Liz Phair is an artist I found too late. I finally heard “Exile in Guyville” about three years ago and I wanted to talk to everyone about how brilliant “Help Me, Mary” is, how it says in two minutes what I tried much of my teen years to say. It says a lot about how awkward and afraid I felt, and how I really wanted some supernatural force to help me channel those feelings into a way not to be angry, but also have my revenge. “Temper my hatred with peace, Weave my disgust into fame, and watch how fast they run to the flame.”
But everyone already knows that album is great. They’ve listened and loved it and moved on.
Sometimes, I think about writing a horror novel.
The problem is that I don’t know what I’m afraid of, supernaturally, that could sustain me through a book. I mean, I think ghosts are freaky, because I don’t know. If I knew, I’d get used to them, used to having them around, and the messages from them would seem more like postcards from a stranger than fearsome missives from beyond the grave.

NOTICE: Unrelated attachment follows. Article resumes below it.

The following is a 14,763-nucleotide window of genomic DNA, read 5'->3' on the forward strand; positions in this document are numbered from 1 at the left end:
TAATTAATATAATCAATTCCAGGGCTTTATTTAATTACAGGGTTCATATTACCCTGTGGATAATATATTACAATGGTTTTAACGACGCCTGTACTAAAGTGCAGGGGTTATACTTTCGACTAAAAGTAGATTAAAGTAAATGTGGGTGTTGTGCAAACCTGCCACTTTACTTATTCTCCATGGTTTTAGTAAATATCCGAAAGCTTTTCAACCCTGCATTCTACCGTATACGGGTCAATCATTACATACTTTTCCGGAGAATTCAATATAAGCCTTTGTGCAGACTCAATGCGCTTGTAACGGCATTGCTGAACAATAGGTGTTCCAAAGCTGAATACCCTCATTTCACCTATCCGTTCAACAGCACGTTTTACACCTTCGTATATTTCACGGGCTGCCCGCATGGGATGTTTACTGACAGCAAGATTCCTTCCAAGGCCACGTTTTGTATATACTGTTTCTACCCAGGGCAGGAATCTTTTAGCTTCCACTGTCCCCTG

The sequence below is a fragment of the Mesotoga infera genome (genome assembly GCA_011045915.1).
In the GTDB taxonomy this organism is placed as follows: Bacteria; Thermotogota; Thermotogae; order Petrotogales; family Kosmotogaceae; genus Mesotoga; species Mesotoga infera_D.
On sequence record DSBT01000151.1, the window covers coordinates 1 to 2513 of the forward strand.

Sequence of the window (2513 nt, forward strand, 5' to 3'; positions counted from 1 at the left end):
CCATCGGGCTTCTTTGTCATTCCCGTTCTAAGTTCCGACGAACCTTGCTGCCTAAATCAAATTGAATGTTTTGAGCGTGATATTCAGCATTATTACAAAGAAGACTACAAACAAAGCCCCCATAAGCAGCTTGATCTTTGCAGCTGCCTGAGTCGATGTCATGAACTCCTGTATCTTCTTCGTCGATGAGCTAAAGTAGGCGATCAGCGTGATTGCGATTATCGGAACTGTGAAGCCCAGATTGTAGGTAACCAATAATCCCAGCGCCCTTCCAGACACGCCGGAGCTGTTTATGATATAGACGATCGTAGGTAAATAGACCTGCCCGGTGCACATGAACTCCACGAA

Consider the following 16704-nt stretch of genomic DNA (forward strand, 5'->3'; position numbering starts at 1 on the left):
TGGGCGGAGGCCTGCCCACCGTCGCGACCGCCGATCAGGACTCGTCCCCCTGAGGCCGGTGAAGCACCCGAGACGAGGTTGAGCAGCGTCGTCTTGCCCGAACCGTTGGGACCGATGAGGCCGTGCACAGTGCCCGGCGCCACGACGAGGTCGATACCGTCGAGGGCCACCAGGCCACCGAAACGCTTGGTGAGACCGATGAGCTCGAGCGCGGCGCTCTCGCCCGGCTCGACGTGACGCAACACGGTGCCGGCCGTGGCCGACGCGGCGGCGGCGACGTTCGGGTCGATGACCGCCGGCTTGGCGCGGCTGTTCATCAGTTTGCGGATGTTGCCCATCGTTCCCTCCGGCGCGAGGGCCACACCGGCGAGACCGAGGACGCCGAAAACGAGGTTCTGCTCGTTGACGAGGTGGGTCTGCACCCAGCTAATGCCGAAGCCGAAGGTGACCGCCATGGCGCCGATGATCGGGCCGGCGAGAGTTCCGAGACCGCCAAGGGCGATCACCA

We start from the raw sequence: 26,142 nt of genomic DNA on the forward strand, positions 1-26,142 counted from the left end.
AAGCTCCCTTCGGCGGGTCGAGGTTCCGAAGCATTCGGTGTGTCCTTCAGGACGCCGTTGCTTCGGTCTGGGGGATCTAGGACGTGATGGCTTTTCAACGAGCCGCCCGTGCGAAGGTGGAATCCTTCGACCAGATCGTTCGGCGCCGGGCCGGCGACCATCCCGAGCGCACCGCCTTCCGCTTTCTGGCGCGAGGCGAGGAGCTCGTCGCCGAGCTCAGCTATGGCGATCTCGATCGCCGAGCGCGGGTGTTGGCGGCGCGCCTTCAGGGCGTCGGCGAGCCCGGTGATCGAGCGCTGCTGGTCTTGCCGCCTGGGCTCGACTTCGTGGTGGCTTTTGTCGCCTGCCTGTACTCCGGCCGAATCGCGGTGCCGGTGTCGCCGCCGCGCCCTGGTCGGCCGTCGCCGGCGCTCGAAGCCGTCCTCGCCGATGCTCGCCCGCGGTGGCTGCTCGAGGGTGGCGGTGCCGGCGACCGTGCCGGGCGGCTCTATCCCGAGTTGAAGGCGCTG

Vampires? God, who hasn’t see The Lost Boys and thought Michael was crazy for wanting out?
And the monsters in real life–murderers, child molesters, etc.–I don’t really care to spend so much time with.
The things I fear, like losing my family or having to be vulnerable with someone I care about without two or three stiff drinks before that, aren’t really the stuff of horror novels.
Could you imagine?
He came into the office and stood there before her, while she finished up a phone call. She looked over at him, at the same time she was pretending to pay attention to Amanda’s latest in-law story. He was just as cute as always. She could hardly wait to hug him hello.
She winked at him and slowly opened her desk drawer. The cool darkness slowly revealed the shimmering glass of the small whiskey bottle. She could almost feel it in her hand, the warm liquid burning down her throat.
But then, as she reached for the bottle, she realized it was too light. She gave it a shake. And another. “God, no,” she gasped. Ignoring Amanda’s worried inquires, she dropped the bottle to the ground.
Gentle reader, it was empty!
See, America, I don’t think you’re coming to Barnes & Noble to hear me read that shit.
Well, knowing you, America, you would show up just to point and laugh.